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AICTE, Mumbai University announce online workshop from 13 May to 17 May on 'Universal Human Values in Education'

The University of Mumbai in collaboration with AICTE (Western Region) will be organising an online workshop on 'Universal Human Values in Education' for institutions offering technical education. The workshop will commence on 13 May and end on 17 May. According to University of Mumbai, the workshop is of paramount significance to continue learning process amid COVID-19 pandemic and the lockdown. The workshop will be conducted in Hindi and English. The morning session will be from 9:30 am to 1:30 pm and the evening session will be from 6:00 pm to 7:30 pm. File image of Mumbai University. Image courtesy Wikimedia Commons “To understand the basics of value education an online workshop is being organized exclusively for the Vice Chancellors of Technical Universities and University Coordinators appointed for coordinating the activities related to FDPs on Student Induction Programme,” the circular said. The workshop is specifically designed for sharing All India Council for T

Wikipedia article of the day for January 4, 2020 - Trillionaire Master The Wikipedia article of the day for January 4, 2020 is Venture Science Fiction.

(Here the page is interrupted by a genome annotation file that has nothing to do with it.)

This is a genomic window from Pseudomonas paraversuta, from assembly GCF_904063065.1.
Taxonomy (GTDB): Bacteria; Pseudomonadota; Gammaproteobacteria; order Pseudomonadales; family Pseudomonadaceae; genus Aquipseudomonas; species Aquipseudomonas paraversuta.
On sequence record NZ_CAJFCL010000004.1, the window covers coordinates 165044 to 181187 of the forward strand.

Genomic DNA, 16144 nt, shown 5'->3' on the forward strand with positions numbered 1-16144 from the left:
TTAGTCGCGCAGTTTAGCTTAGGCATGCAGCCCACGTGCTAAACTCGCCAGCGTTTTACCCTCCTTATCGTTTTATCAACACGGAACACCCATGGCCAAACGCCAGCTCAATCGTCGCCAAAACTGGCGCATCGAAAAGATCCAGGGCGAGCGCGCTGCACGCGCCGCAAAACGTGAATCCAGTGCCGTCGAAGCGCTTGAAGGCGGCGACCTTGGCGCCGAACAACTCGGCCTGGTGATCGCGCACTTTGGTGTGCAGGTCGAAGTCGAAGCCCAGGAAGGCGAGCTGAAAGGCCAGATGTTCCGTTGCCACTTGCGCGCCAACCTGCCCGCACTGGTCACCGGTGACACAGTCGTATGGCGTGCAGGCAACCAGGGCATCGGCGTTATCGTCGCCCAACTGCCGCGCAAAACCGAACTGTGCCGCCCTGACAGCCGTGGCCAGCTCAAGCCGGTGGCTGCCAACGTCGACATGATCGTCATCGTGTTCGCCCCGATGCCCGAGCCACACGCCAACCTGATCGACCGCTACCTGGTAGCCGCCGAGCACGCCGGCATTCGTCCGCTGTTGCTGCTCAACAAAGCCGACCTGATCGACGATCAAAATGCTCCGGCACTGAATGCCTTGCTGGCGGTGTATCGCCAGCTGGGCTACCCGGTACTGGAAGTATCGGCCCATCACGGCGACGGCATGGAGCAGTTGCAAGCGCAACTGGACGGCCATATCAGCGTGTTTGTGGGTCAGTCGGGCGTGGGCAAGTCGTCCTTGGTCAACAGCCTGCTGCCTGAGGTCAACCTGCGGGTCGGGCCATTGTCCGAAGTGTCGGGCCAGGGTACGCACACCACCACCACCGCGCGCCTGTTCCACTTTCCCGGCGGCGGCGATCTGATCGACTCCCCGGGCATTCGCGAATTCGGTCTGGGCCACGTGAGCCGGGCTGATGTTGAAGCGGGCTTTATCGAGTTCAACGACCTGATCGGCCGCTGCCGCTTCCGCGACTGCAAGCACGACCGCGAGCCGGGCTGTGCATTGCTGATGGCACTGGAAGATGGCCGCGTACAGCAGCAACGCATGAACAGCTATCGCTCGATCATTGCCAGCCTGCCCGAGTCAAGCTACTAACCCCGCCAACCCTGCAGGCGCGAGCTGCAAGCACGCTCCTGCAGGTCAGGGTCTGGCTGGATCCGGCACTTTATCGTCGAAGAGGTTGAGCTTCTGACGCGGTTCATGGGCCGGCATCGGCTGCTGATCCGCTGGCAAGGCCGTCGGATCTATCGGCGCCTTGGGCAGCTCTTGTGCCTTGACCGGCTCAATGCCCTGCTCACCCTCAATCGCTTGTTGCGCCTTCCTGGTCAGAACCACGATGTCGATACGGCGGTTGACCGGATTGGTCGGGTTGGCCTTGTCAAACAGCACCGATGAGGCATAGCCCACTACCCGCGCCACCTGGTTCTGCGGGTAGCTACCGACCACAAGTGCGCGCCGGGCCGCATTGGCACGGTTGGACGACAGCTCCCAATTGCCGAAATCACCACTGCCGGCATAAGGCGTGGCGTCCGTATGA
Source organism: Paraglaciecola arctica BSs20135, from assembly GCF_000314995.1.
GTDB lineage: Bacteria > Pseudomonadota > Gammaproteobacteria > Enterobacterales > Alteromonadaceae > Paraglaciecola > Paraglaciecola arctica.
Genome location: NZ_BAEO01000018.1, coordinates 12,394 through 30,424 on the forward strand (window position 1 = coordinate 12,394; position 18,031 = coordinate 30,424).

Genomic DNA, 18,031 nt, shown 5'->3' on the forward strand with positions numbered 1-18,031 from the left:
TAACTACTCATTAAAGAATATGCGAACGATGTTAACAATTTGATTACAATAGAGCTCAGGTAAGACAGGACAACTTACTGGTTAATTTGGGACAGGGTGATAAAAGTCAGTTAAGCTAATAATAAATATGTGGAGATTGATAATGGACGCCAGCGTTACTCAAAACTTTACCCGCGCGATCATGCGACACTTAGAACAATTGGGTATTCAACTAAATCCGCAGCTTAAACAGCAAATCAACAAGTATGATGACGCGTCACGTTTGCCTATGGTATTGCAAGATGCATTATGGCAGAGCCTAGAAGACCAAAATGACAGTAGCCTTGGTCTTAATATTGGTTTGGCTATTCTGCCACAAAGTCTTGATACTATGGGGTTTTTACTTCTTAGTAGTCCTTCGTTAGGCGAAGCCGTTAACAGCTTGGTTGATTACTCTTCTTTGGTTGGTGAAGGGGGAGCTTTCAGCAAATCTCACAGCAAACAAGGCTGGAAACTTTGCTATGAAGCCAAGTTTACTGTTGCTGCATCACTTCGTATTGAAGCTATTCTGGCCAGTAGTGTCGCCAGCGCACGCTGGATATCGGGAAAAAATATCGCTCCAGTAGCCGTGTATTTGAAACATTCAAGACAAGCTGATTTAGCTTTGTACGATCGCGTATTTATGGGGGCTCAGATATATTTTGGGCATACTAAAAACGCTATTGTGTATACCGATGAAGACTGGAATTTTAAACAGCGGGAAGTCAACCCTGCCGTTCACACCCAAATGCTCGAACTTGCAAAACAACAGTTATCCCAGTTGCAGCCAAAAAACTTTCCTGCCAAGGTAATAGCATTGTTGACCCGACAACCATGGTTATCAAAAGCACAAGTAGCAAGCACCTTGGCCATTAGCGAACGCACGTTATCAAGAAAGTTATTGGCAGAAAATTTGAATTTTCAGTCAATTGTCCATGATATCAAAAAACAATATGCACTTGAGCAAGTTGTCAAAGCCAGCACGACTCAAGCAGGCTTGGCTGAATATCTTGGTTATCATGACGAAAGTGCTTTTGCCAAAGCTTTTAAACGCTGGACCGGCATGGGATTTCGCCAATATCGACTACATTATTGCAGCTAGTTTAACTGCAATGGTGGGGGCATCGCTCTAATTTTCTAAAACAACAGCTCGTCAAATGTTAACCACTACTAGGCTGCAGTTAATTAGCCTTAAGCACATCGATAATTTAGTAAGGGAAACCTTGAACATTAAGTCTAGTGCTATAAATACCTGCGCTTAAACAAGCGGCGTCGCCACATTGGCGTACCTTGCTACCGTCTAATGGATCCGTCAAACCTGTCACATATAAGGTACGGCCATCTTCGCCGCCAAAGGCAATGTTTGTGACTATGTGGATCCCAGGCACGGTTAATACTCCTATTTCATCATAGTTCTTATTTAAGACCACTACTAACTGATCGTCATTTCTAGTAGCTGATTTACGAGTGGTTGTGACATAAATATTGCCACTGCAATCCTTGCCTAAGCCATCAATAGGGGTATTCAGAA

Venture Science Fiction was an American science fiction magazine published from 1957 to 1958, and revived for a brief run in 1969 and 1970. There were ten issues of the 1950s version, and six in the second run. Robert P. Mills edited the 1950s version, and Edward L. Ferman was editor for the second run. A British edition ran for 28 issues between 1963 and 1965 reprinting material from The Magazine of Fantasy & Science Fiction as well as from the US edition of Venture. An Australian edition was identical to the British version but dated two months later. The 1950's version was only moderately successful, failing due to poor sales within two years. The publisher, Joseph W. Ferman, said that he wanted well-told stories of action and adventure; the resulting fiction contained more sex and violence than was usual for the genre in the late 1950s, and science fiction historian Mike Ashley noted that the magazine was ahead of its time. The second US version was also unsuccessful, with poorer cover art and little in the way of notable fiction. By the end of 1970, Venture had ceased publication permanently.